Snapshot: Quiet on the Set

Eighteen months ago, new hearing aids allowed Costa Mesa-raised filmmaker Austin Chapman to hear music for the first time—including the soundtracks to his films

After making several shorts—including “Eleven Eleven,” which was shown at the 2011 Newport Beach Film Festival—Chapman underwent a profound change. Within hours of posting his story online, 14,000 comments poured in. The 25-year-old has been working his way through the history of music ever since, while setting his sights on new projects.

The Pepperdine film graduate hopes to start production this year on a semiautobiographical feature film called “Jester”; last November, director Ron Howard even tweeted in support of the project. Chapman, who was born profoundly deaf, is looking forward to creating the soundtrack.

“Before the hearings aids, I would leave the soundtrack up to others. With ‘Eleven Eleven’ we had a composer and I’d write him long emails explaining the emotional landscape and what I wanted. He’d write music and send it to me. Then I’d add it to the film and show people and watch their reactions to see if it was right.”

Chapman, who isn’t interested in cochlear implants, has worn hearing aids since he was a child and never dreamed that a new set would make much difference. But technology has advanced so much in recent years that the garbled buzzing his old devices transmitted has been replaced by a vastly superior spectrum of sound.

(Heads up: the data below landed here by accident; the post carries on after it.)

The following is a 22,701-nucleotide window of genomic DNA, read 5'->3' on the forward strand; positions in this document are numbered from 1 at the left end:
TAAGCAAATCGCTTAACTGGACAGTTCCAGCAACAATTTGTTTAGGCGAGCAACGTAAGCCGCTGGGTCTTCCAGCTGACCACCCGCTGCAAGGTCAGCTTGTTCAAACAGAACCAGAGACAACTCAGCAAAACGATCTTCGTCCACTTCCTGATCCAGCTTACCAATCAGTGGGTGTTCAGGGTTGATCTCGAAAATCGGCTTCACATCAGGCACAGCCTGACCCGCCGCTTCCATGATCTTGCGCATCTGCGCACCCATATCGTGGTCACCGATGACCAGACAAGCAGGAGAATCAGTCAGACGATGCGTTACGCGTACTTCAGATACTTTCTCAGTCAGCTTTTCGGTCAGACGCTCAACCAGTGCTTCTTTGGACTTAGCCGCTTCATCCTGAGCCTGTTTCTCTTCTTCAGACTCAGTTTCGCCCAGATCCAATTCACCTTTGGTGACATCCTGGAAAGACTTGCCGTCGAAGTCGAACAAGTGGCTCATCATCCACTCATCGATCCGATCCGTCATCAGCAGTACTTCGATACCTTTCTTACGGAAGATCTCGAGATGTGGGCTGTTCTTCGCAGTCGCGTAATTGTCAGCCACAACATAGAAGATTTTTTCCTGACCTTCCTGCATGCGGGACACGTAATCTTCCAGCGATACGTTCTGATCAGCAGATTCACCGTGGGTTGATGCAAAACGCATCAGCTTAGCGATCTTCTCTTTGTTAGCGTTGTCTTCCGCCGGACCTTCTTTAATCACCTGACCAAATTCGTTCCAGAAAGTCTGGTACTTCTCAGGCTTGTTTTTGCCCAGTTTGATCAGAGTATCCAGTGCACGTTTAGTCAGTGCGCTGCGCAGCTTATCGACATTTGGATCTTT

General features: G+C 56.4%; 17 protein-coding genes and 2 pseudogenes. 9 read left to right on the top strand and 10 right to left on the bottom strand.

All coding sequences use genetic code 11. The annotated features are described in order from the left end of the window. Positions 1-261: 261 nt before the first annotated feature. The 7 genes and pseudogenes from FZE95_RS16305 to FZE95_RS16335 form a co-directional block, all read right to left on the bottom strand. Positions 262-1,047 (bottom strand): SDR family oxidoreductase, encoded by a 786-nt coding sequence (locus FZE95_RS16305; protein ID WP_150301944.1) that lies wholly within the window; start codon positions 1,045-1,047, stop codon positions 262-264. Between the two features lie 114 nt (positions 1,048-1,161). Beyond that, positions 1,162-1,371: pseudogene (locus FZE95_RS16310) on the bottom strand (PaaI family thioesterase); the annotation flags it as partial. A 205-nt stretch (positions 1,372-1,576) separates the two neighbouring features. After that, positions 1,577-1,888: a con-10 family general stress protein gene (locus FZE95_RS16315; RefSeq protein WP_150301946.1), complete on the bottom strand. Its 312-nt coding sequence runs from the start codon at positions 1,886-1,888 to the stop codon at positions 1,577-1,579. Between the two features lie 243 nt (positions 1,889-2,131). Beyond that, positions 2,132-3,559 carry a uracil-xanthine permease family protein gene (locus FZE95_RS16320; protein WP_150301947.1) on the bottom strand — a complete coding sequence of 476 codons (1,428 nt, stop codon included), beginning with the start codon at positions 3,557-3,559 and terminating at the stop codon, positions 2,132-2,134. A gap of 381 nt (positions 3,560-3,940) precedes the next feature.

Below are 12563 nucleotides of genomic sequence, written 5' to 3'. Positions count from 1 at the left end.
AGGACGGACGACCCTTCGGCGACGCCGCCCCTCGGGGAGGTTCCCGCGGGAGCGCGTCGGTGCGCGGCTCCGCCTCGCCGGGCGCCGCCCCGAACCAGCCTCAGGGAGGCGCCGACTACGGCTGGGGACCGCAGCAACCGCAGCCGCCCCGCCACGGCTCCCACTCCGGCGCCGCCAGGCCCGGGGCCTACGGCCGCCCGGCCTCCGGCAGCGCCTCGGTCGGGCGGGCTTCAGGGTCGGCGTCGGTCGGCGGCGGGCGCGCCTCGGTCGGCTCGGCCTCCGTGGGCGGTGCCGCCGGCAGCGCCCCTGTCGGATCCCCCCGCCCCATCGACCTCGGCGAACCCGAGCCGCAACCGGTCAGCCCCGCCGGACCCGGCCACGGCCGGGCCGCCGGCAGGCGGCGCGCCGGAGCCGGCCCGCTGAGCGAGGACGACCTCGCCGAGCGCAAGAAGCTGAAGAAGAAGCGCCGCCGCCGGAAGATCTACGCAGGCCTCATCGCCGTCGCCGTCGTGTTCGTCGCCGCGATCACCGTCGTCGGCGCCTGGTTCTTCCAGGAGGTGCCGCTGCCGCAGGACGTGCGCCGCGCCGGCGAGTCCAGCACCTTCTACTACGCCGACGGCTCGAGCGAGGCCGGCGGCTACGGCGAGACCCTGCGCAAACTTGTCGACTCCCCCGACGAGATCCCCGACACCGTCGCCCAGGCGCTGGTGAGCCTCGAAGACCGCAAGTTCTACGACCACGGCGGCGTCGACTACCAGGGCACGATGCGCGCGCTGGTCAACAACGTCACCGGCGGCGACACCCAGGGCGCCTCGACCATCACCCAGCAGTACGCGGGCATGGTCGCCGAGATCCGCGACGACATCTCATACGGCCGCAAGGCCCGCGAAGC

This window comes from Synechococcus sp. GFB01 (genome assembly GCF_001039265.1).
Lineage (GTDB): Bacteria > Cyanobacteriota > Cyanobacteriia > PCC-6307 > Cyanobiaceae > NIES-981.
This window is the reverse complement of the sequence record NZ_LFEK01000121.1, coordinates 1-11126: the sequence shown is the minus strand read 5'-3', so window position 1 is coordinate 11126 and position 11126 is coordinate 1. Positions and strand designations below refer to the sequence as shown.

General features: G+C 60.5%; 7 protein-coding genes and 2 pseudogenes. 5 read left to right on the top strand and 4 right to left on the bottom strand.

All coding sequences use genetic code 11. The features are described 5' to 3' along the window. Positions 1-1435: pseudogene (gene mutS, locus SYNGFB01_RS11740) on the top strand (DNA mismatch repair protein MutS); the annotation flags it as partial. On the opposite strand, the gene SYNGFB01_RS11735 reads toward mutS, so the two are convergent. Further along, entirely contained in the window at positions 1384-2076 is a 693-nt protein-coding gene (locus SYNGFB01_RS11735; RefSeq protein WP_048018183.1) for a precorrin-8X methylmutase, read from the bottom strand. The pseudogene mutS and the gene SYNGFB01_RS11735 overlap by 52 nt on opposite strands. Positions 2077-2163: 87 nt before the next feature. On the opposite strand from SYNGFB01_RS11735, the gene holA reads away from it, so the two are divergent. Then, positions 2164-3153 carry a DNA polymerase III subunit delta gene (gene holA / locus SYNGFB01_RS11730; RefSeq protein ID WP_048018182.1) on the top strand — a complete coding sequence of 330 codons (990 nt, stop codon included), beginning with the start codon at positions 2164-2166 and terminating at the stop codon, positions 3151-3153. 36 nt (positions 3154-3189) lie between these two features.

“With the old hearing aids, it was like if you blew up a tiny picture 100 times, and it was just a bunch of big pixels. I could see the color, but couldn’t really make out what the picture was anymore. Now I can see the whole picture.”

While he says he’s found good music in every genre, his favorites are classical and reggae. The worst song he’s heard so far? Carly Rae Jepsen’s “Call Me Maybe.”

“Before the new hearing aids, I would understand people by lip reading. It was about 90 percent lip reading and 10 percent whatever sounds I could hear. Now I can actually hear words clearly and it’s about 60/40.”

“Every time I hear a new word my brain has to process what it means. It’s like if someone was blind, and then they could suddenly see. If you handed them a book, they could see the words but they couldn’t read it. That’s also why I prefer classical music—no lyrics.” 

As for his musical journey, Chapman says he still has a list of songs to listen to. “I always tell people to give me suggestions. I have a lot of catching up to do.”


For more with filmmaker Austin Chapman on adjusting to a hearing world, visit

Photograph by Sean Teegarden at Port of Sound Record Shoppe

This article originally appeared in the February 2014 issue.

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